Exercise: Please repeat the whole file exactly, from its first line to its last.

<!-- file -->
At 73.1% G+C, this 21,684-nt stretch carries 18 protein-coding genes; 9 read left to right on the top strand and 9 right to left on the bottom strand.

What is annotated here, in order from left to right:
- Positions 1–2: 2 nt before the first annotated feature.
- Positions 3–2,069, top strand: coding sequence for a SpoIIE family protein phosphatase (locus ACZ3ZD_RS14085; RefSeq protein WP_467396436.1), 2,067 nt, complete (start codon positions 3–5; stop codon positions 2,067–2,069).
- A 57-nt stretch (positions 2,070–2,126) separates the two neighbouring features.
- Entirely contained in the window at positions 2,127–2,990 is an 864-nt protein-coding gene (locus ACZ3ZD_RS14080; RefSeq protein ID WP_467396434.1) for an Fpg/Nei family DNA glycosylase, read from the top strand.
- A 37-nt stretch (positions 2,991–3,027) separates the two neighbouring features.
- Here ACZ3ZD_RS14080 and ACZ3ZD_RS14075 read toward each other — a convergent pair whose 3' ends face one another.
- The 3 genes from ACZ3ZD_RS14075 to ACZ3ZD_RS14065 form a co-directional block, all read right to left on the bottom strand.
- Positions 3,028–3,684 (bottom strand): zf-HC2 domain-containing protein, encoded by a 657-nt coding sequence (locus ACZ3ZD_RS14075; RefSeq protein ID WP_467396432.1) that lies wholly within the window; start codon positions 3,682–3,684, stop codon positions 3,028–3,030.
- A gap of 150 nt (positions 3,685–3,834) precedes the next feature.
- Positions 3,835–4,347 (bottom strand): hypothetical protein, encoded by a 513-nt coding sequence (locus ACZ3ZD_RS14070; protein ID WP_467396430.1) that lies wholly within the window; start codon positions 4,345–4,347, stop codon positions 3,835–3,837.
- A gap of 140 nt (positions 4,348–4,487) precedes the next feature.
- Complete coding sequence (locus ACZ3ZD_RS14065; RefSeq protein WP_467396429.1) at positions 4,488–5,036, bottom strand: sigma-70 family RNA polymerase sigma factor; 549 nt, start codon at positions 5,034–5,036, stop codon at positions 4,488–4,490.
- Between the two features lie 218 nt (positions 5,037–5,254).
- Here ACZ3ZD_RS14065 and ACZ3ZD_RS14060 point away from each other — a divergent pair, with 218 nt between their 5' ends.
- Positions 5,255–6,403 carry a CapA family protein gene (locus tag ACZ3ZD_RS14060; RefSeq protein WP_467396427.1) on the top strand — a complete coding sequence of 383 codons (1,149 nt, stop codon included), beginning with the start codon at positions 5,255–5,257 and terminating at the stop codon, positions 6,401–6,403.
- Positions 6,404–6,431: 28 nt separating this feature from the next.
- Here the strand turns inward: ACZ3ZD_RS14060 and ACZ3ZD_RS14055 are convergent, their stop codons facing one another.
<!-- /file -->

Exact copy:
At 73.1% G+C, this 21,684-nt stretch carries 18 protein-coding genes; 9 read left to right on the top strand and 9 right to left on the bottom strand.

What is annotated here, in order from left to right:
- Positions 1–2: 2 nt before the first annotated feature.
- Positions 3–2,069, top strand: coding sequence for a SpoIIE family protein phosphatase (locus ACZ3ZD_RS14085; RefSeq protein WP_467396436.1), 2,067 nt, complete (start codon positions 3–5; stop codon positions 2,067–2,069).
- A 57-nt stretch (positions 2,070–2,126) separates the two neighbouring features.
- Entirely contained in the window at positions 2,127–2,990 is an 864-nt protein-coding gene (locus ACZ3ZD_RS14080; RefSeq protein ID WP_467396434.1) for an Fpg/Nei family DNA glycosylase, read from the top strand.
- A 37-nt stretch (positions 2,991–3,027) separates the two neighbouring features.
- Here ACZ3ZD_RS14080 and ACZ3ZD_RS14075 read toward each other — a convergent pair whose 3' ends face one another.
- The 3 genes from ACZ3ZD_RS14075 to ACZ3ZD_RS14065 form a co-directional block, all read right to left on the bottom strand.
- Positions 3,028–3,684 (bottom strand): zf-HC2 domain-containing protein, encoded by a 657-nt coding sequence (locus ACZ3ZD_RS14075; RefSeq protein ID WP_467396432.1) that lies wholly within the window; start codon positions 3,682–3,684, stop codon positions 3,028–3,030.
- A gap of 150 nt (positions 3,685–3,834) precedes the next feature.
- Positions 3,835–4,347 (bottom strand): hypothetical protein, encoded by a 513-nt coding sequence (locus ACZ3ZD_RS14070; protein ID WP_467396430.1) that lies wholly within the window; start codon positions 4,345–4,347, stop codon positions 3,835–3,837.
- A gap of 140 nt (positions 4,348–4,487) precedes the next feature.
- Complete coding sequence (locus ACZ3ZD_RS14065; RefSeq protein WP_467396429.1) at positions 4,488–5,036, bottom strand: sigma-70 family RNA polymerase sigma factor; 549 nt, start codon at positions 5,034–5,036, stop codon at positions 4,488–4,490.
- Between the two features lie 218 nt (positions 5,037–5,254).
- Here ACZ3ZD_RS14065 and ACZ3ZD_RS14060 point away from each other — a divergent pair, with 218 nt between their 5' ends.
- Positions 5,255–6,403 carry a CapA family protein gene (locus tag ACZ3ZD_RS14060; RefSeq protein WP_467396427.1) on the top strand — a complete coding sequence of 383 codons (1,149 nt, stop codon included), beginning with the start codon at positions 5,255–5,257 and terminating at the stop codon, positions 6,401–6,403.
- Positions 6,404–6,431: 28 nt separating this feature from the next.
- Here the strand turns inward: ACZ3ZD_RS14060 and ACZ3ZD_RS14055 are convergent, their stop codons facing one another.